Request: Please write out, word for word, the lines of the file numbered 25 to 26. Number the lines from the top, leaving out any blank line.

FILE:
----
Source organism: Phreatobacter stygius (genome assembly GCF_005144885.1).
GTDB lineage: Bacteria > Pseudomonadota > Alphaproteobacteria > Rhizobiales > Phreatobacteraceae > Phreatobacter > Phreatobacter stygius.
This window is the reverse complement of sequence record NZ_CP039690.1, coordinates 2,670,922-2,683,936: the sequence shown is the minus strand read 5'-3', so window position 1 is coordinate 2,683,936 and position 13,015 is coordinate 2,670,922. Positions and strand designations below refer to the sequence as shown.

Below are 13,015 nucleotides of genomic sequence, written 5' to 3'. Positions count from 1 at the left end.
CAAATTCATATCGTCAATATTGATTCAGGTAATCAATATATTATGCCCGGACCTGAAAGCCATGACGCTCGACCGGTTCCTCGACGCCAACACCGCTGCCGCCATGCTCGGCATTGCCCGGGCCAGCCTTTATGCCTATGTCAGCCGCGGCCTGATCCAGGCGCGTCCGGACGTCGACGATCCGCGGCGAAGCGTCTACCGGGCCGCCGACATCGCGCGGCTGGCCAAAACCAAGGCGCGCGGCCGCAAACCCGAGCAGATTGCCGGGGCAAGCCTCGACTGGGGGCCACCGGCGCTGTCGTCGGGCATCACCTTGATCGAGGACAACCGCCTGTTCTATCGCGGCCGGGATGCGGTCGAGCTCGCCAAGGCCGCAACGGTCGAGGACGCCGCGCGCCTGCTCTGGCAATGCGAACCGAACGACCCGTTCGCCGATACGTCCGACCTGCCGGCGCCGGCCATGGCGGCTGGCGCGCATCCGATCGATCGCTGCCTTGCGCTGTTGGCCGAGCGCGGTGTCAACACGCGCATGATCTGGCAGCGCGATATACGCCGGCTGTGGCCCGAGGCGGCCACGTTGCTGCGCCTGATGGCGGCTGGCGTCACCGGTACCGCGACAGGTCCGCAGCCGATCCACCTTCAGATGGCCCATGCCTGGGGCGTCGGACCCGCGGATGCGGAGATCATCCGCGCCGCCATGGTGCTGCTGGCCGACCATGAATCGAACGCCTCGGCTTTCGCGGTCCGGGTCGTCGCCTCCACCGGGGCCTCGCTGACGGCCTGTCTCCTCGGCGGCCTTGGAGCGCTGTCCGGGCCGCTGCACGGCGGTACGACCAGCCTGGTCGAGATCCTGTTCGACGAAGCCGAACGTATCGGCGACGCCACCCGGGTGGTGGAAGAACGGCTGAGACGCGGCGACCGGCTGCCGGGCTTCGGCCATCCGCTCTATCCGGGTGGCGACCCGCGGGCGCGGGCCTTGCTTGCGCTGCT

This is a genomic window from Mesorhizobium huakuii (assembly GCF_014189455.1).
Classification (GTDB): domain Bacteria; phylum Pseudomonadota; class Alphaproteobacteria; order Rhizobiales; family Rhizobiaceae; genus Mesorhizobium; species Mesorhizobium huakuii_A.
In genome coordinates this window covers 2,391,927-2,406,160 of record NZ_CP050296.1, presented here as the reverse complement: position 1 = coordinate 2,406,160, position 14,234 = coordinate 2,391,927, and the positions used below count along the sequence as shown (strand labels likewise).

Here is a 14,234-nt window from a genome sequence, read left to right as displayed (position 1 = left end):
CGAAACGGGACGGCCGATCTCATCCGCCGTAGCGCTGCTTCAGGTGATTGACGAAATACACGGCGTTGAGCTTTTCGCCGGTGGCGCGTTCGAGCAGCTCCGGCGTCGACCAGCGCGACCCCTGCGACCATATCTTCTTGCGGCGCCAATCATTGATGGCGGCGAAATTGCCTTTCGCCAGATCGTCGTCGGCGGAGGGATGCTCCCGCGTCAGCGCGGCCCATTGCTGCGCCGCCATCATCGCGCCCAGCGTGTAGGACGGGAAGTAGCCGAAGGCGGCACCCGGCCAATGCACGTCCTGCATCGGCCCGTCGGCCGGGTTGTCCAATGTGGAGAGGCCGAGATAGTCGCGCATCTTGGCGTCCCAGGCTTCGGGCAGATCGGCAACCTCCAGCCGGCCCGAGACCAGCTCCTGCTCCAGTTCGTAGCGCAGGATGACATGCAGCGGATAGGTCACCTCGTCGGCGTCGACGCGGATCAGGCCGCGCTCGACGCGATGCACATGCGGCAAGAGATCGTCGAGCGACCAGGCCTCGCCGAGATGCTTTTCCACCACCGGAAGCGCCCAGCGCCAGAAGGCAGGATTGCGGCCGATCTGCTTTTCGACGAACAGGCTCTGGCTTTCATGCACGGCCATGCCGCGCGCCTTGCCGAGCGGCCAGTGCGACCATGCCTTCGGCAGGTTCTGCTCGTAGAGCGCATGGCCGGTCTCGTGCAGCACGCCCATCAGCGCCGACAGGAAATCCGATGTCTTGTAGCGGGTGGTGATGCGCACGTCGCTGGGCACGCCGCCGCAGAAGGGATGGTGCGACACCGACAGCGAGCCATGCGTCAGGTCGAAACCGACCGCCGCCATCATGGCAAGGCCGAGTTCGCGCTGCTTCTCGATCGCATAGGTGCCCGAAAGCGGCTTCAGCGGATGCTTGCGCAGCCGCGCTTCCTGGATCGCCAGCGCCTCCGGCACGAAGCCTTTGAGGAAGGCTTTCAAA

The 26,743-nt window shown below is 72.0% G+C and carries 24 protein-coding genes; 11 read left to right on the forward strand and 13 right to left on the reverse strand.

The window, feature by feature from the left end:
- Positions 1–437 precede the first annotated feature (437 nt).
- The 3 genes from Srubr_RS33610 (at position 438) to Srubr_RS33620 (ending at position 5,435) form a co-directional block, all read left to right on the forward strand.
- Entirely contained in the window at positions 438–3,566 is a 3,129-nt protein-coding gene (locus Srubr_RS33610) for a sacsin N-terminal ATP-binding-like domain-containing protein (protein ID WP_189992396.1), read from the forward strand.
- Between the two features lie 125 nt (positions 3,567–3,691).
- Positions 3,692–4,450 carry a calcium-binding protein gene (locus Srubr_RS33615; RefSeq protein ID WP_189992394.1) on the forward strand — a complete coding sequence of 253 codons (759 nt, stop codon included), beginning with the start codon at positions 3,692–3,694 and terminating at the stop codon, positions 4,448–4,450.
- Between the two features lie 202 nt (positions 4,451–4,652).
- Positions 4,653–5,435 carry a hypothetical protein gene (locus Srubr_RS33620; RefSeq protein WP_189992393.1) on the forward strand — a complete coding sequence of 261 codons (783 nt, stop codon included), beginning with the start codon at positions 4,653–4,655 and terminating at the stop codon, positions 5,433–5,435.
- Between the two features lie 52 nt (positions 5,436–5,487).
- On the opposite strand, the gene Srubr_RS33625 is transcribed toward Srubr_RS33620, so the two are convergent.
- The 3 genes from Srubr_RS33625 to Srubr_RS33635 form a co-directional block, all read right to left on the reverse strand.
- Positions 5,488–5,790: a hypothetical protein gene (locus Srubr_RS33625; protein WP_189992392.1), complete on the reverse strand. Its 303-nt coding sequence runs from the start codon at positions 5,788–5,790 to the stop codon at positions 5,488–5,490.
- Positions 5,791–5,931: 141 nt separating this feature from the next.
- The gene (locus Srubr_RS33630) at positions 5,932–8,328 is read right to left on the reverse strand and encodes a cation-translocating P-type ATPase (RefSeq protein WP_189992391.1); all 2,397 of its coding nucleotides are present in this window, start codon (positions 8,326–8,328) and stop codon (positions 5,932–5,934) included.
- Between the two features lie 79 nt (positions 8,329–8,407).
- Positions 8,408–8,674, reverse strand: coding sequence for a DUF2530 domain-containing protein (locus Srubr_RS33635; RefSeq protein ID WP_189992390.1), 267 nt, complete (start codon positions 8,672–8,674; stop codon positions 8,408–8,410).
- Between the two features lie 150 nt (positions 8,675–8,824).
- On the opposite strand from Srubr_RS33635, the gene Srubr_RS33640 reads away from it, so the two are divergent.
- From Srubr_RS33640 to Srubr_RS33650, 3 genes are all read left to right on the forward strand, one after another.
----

- The gene (locus Srubr_RS33630) at positions 5,932–8,328 is read right to left on the reverse strand and encodes a cation-translocating P-type ATPase (RefSeq protein WP_189992391.1); all 2,397 of its coding nucleotides are present in this window, start codon (positions 8,326–8,328) and stop codon (positions 5,932–5,934) included.
- Between the two features lie 79 nt (positions 8,329–8,407).